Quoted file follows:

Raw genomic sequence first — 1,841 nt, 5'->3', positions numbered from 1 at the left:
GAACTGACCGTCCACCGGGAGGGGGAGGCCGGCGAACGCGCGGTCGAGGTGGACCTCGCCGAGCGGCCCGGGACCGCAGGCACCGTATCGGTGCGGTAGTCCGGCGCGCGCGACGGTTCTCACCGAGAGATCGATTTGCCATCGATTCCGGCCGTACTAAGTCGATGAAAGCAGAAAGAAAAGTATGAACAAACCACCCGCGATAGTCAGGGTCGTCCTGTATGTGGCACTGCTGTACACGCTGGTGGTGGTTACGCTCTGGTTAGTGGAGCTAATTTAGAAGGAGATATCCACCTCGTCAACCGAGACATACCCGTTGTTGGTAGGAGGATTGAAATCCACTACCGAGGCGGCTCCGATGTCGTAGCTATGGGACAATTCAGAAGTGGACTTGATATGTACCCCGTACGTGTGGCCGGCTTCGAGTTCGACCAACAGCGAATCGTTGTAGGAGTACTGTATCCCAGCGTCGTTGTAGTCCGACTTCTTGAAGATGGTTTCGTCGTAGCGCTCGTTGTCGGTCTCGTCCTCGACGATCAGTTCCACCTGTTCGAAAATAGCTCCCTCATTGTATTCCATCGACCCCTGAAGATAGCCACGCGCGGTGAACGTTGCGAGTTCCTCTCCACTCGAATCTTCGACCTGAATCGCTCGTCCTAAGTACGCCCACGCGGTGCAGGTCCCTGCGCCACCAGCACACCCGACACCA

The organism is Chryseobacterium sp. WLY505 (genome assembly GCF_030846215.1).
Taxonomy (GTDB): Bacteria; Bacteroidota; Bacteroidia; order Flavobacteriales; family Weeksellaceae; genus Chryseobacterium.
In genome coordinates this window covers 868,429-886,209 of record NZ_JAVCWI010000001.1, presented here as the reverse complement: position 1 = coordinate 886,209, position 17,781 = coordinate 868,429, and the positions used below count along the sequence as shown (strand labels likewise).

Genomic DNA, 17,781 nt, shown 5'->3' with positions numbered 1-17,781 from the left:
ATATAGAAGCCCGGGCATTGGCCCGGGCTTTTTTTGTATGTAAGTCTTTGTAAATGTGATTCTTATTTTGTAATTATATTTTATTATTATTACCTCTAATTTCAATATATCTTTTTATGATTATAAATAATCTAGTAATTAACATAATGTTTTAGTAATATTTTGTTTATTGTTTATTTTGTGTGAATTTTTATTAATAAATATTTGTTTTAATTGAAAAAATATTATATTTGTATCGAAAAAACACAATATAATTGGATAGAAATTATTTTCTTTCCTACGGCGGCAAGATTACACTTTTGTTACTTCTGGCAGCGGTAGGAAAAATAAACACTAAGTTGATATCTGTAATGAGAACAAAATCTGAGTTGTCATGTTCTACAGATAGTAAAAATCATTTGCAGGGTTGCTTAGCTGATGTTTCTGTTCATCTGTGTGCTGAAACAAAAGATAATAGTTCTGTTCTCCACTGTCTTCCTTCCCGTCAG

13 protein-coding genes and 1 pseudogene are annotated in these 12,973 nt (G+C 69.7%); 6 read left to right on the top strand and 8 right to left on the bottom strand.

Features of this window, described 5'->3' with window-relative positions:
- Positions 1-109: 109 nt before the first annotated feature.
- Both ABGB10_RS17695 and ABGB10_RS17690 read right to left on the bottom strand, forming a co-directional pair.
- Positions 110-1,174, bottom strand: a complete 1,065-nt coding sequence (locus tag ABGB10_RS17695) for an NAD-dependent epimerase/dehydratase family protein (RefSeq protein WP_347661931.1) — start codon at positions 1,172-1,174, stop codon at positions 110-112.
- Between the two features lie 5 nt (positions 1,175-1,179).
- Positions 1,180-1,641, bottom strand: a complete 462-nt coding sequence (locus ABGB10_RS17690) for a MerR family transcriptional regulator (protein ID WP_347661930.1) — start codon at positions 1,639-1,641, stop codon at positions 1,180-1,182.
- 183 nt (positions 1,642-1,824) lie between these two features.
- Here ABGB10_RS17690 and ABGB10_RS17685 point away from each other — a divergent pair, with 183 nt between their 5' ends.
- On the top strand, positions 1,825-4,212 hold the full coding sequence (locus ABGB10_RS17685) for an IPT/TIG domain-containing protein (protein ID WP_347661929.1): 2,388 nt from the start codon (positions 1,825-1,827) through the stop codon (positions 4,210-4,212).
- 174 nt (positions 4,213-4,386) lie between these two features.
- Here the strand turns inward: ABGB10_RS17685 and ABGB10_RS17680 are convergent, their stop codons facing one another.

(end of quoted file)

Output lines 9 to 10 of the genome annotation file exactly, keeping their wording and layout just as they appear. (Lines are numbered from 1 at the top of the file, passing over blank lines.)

Features of this window, described 5'->3' with window-relative positions:
- Positions 1-109: 109 nt before the first annotated feature.